The sanctuary widened at the front end. Our tour guide led us far to the right and then down some stone steps into a small door. The small stone chamber inside was the traditional site of the stable where Jesus was born. On the right, in a low alcove with yet more lavish decorations, a silver starburst glistened on the floor indicating the exact place Jesus was born. Directly opposite the starburst and down a few steps was another low, stone alcove, the manger Jesus was laid in. In western Christianity we have always seen representations of the manger as being made out of wood. In Bethlehem at the time of Jesus’ birth mangers were made out of stone.
When we exited the chamber and returned to the sanctuary, our guide told us that in years passed a line had stretched all the way from the manger, through the sanctuary and out the front door of the church. People used to wait for hours to see what we had just seen. He said that aggressive Israeli actions had scared away tourists from Palestine and this was evident in our immediate access to the manger. This was good for us as tourists, but bad for the tourism industry of Bethlehem, which was once the largest industry in the city.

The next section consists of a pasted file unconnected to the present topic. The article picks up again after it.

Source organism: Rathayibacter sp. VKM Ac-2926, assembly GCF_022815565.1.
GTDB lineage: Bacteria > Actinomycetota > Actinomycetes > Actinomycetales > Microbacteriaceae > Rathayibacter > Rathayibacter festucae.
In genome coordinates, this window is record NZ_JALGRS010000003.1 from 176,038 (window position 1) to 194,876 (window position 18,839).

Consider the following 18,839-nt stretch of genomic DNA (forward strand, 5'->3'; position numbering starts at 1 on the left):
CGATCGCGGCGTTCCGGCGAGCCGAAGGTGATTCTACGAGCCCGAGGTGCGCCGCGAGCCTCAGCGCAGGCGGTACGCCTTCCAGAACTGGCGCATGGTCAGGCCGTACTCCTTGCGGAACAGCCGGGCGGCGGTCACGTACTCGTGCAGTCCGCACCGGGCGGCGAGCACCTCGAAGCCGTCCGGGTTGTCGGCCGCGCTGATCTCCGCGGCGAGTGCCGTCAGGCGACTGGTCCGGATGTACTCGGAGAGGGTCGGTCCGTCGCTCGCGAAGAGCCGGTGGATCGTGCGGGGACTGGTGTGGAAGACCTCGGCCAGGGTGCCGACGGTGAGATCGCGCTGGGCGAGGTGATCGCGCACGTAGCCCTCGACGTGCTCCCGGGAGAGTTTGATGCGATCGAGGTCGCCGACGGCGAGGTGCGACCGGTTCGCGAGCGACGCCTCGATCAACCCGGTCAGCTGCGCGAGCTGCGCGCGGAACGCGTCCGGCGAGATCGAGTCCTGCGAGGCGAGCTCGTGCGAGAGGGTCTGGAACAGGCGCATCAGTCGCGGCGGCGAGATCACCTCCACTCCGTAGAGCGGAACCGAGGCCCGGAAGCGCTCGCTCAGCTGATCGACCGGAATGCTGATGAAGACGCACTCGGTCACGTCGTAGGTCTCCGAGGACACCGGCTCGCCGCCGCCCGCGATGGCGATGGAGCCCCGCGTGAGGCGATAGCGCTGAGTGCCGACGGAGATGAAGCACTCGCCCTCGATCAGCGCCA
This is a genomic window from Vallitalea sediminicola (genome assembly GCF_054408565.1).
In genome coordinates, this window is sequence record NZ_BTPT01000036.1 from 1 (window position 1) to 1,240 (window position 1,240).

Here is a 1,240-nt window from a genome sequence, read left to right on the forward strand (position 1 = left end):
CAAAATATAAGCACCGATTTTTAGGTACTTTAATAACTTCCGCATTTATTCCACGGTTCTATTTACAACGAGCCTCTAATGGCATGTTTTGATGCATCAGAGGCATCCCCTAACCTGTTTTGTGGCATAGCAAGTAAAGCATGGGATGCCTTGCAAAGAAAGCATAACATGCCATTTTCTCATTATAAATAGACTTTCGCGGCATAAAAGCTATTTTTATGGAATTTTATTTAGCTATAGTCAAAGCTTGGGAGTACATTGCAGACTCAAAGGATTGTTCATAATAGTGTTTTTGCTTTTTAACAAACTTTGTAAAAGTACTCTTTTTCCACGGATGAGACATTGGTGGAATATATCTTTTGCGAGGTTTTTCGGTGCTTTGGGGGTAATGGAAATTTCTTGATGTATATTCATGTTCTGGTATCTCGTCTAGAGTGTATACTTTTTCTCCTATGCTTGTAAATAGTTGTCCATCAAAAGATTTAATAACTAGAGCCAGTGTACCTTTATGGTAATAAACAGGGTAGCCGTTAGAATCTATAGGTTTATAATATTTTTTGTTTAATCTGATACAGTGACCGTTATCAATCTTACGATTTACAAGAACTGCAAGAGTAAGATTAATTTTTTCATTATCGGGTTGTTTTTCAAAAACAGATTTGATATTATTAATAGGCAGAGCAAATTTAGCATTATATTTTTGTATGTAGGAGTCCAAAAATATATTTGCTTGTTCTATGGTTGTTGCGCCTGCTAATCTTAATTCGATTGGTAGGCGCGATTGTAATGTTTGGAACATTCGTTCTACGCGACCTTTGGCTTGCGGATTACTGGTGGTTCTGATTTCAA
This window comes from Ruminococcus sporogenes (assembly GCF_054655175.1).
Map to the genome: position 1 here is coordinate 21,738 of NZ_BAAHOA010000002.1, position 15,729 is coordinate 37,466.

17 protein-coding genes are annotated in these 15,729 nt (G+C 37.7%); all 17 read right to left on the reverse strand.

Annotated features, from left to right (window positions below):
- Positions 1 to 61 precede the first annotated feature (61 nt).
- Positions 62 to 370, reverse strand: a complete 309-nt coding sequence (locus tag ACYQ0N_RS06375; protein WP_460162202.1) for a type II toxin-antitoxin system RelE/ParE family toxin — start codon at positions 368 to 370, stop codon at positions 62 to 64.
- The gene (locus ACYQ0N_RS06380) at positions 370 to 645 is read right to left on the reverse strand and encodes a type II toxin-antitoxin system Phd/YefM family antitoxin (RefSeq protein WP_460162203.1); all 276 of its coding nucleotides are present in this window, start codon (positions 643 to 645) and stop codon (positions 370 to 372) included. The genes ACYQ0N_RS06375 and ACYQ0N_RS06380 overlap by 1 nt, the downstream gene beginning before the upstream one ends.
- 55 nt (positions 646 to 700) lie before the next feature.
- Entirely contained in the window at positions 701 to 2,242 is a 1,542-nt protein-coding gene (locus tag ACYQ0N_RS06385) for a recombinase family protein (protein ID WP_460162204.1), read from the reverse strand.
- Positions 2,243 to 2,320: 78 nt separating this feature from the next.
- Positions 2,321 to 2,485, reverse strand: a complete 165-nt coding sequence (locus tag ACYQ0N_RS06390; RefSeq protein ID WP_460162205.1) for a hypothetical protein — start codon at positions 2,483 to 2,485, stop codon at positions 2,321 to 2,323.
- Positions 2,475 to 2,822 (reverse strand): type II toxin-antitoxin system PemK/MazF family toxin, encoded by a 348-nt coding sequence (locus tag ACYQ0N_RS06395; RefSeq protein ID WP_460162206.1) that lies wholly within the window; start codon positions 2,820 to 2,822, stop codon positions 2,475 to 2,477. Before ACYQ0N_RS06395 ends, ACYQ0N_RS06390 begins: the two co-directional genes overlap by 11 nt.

From there we proceeded to the next sanctuary. The church is an amazing complex of sanctuaries and worship spaces, each one under the care of a different church. The Roman Catholic, Greek Orthodox, and the Armenian Orthodox each have their own sanctuaries within the Church of the Nativity. The Roman Catholic sanctuary is the newest sanctuary, built in the late eighteen hundreds, and is where the Christmas Eve mass is broadcast from. The television crews were already setting up cameras and cranes in anticipation of the service.